Pro-wage-hike. Anna Minard

THE HOBBIT QUESTION It's not often that mayoral press conferences turn to existential questions, but on May 9, at a City Hall press conference called to discuss Metro bus funding and other matters, Mayor Ed Murray stared down a query that every sentient Seattleite must, at some time in his or her life, face: Do we or do we not live in a little hobbit village? "We do not live in a little hobbit village," Mayor Murray declared (trying to emphasize his preference for regional solutions to transit problems). That would seem to settle the matter, except that in an online poll of readers of The Stranger's blog, Slog, 33 percent of respondents expressed a belief that we do, in fact, live in a little hobbit village. ELI SANDERS

THE FACEBOOK QUESTION Mayor Murray's enthusiasm for making a point by any means necessary is not limited to press conferences. On May 8, the day before his hobbit village clarification, Mayor Murray's virtual persona admitted on Facebook that, in an interview with The Stranger earlier that morning, Murray had indeed shown "disrespect" to transit advocate Ben Schiendelman. (In that Stranger interview, Murray had said several things about Schiendelman, the backer of a Metro-funding initiative that displeased Murray, including: "I don't remember when Ben Schiendelman became the czar of transit advocates in Seattle.") Facebook Murray then added that he had only made these statements in response to perceived affronts: "If anyone has been disrespected it is me by attacks I would only expect from the right wing." A question: Doesn't being mayor of a major American city mean that one always, at every single moment of the day, has something better to do than post in a Facebook comment thread? ELI SANDERS

LAST STAND FOR A CENTRAL DISTRICT NIGHTSPOT Waid's, the last black-owned nightspot in the Central District, continues its fight for survival. On May 5, administrative law judge Gina Hale issued a ruling against the restaurant and lounge and recommended that its liquor license be revoked, which would effectively shut the business down. The city says Waid's is a threat to public safety, but the loss of the club would be of a piece with the Central District's intensifying gentrification over the past two decades. The club's owner, Waid Sainvil, says he'll fight all moves to take his license away. "I have no choice," he says. "I got nothing else to lose." ANSEL HERZ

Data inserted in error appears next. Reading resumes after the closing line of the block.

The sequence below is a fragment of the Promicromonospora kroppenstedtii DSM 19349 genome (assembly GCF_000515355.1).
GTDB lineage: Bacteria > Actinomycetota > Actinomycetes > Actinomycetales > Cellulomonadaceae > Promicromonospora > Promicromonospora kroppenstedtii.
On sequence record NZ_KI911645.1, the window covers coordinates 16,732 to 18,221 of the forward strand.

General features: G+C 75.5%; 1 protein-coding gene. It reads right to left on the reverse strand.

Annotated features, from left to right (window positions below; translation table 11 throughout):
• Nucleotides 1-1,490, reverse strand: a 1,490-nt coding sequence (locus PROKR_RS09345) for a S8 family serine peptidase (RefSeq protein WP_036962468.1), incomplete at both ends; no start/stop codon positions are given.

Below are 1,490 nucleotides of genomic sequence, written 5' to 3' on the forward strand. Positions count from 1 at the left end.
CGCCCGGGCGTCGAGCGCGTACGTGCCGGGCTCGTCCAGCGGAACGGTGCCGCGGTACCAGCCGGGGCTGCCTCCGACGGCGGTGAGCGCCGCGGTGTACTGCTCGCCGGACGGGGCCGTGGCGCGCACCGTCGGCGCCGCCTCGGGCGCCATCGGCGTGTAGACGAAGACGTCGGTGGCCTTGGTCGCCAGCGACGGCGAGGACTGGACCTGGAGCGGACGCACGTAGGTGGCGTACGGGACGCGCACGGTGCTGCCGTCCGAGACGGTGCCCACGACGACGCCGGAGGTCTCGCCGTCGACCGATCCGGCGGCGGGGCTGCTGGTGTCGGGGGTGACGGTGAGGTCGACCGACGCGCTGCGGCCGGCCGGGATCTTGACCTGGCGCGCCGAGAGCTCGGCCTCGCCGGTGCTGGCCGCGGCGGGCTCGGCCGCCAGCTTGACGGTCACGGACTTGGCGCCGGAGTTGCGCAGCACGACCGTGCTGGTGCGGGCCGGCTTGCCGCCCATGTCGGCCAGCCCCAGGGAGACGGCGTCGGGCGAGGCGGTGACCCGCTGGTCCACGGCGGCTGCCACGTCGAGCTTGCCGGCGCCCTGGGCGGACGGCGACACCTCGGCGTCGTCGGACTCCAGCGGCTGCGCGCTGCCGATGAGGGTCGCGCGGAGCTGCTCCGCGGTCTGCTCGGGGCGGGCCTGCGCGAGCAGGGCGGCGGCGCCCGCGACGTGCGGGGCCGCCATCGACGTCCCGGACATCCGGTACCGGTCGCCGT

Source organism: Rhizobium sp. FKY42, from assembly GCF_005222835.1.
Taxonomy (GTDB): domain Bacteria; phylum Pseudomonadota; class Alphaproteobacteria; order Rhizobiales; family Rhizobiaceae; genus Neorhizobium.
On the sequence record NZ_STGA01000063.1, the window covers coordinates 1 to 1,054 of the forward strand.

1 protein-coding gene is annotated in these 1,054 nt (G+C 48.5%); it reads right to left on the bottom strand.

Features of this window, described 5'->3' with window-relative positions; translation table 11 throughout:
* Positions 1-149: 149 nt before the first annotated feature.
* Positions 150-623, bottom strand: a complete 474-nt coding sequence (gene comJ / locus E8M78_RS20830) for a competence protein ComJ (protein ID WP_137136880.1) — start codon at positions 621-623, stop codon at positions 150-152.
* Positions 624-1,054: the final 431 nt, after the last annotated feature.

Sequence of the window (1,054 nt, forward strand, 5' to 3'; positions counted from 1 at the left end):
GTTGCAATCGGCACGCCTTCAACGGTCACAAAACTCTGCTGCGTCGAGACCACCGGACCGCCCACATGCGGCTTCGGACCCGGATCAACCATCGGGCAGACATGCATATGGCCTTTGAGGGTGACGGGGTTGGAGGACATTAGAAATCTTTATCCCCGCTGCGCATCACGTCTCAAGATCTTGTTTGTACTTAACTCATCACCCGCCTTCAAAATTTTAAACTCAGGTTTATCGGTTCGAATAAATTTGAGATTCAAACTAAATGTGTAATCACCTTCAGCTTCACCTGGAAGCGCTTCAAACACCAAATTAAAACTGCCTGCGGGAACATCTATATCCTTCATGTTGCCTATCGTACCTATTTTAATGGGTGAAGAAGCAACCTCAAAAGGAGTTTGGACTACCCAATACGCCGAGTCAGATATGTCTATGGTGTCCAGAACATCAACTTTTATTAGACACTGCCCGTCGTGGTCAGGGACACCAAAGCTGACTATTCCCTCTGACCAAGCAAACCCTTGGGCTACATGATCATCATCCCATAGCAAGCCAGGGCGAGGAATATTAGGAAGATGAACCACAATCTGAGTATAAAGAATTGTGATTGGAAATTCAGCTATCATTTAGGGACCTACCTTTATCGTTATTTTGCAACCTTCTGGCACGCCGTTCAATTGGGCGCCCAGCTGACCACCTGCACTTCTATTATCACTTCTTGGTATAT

SIGN OF A SUBTLE SHIFT For a long time in the $15-minimum-wage debate, some Seattle small businesses were staying silent, supporting a wage hike in private but waiting for the mayor's wage-hike committee to agree on a plan before they stated their support publicly. Now that the mayor's plan is out, some posters like the one shown above—created by the labor/nonprofit/small business coalition 15 for Seattle—have been spotted in small-business windows around town, a symbol of forward motion. ANNA MINARD

ACTING ON IMMIGRANT DETENTIONS Two months after immigrants launched a hunger strike at the privately run, for-profit Tacoma Northwest Detention Center, US representative Adam Smith has introduced the Accountability in Immigration Detention Act. "It was based on hunger strikers' demands instead of being shaped by lobbyists," said Maru Mora of #Not1More Deportation. Smith's legislation seeks to improve what he called "shocking" conditions at the center by creating an oversight committee, improving record-keeping, and mandating that detention centers that score poorly on two consecutive inspections have their contracts terminated within 60 days. BRENDAN KILEY recommended